Sunday, August 15, 2010

Helper Testing in Rails 3

This post shows how to test both simple and complicated testers in Rails 3. The method outlined here should work in Rails 2.3 as well, but it might not be the best method.

The skeleton helper testcase class generated by Rails 3 inherits from ActionView::TestCase. Simple helpers can be tested by comparing their return value with a golden string. For more complex helpers, use render :text to fill the view state with the helper return value, then use assert_select. assert_tag doesn't work.

Simple Helpers
Helpers that produce a single tag, or a string, are probably best tested simply by comparing their output with an expected value. Helpers can be called directly from the test class, as inheriting from ActionView::TestCase will set up an appropriate test environment, which includes a mock controller if necessary.

The code listing below demonstrates this.

Complex Helpers
To me, canonical example of a complex helper is one that includes a call to form_tag or form_for. These methods produce a div inside the form tag, and the contents of the div has been very brittle during Rails 3 development, mostly due to the snowman debate. A test shouldn't depend on the div contents, if all that matters is that there's a form in the helper's output.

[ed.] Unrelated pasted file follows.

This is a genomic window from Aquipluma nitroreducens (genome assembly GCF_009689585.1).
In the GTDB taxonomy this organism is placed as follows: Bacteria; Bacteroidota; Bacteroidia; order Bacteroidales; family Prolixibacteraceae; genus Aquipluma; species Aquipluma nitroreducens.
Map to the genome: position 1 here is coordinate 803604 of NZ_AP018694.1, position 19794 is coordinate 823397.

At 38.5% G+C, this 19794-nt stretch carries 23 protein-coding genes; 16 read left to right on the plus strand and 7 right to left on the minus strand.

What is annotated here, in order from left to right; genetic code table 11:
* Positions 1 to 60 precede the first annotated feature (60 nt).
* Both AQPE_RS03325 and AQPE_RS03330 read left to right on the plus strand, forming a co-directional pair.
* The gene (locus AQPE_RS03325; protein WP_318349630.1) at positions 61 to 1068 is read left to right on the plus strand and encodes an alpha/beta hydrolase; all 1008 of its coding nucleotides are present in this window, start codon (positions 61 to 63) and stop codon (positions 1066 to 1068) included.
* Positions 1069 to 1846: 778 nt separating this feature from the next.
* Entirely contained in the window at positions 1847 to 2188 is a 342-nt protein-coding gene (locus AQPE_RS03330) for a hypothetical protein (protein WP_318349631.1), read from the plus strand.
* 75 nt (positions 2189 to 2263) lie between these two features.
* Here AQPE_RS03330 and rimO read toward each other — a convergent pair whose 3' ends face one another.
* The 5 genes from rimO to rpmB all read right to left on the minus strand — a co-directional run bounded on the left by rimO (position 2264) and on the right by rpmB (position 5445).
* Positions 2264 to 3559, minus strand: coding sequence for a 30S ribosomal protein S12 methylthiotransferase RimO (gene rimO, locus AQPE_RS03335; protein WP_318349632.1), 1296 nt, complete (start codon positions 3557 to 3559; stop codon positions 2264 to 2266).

This post suggests that at some point, Rails had an assert_tag_in method, which works similarly to assert_select, but takes a string input instead of testing against the current view output. Unfortunately, the method isn't available in Rails 3.

However, ActionView::TestCase provides a render method, which can be used to create fake view output. assert_select checks for the fake view output, but assert_tag doesn't, so your tests will have to stick to the former method.

The code listing below demonstrates this approach.

I wrote this post because I wanted to properly test a helper with a form tag. I spent a few hours sifting through blog posts, RDocs, LightHouse tickets and GitHub commits. I hope this post helps other developers avoid duplicating my effort.

Rails 3 makes testing helpers easy, as long as you know what methods to call. I hope you found my post useful, and I'm looking forward to your comments and suggestions!

1 comment:

  1. While this is an old post, I recently found it helpful when upgrading a legacy Rails 2.3 app. Thanks for the suggestion to render the helper and then test with assert_select.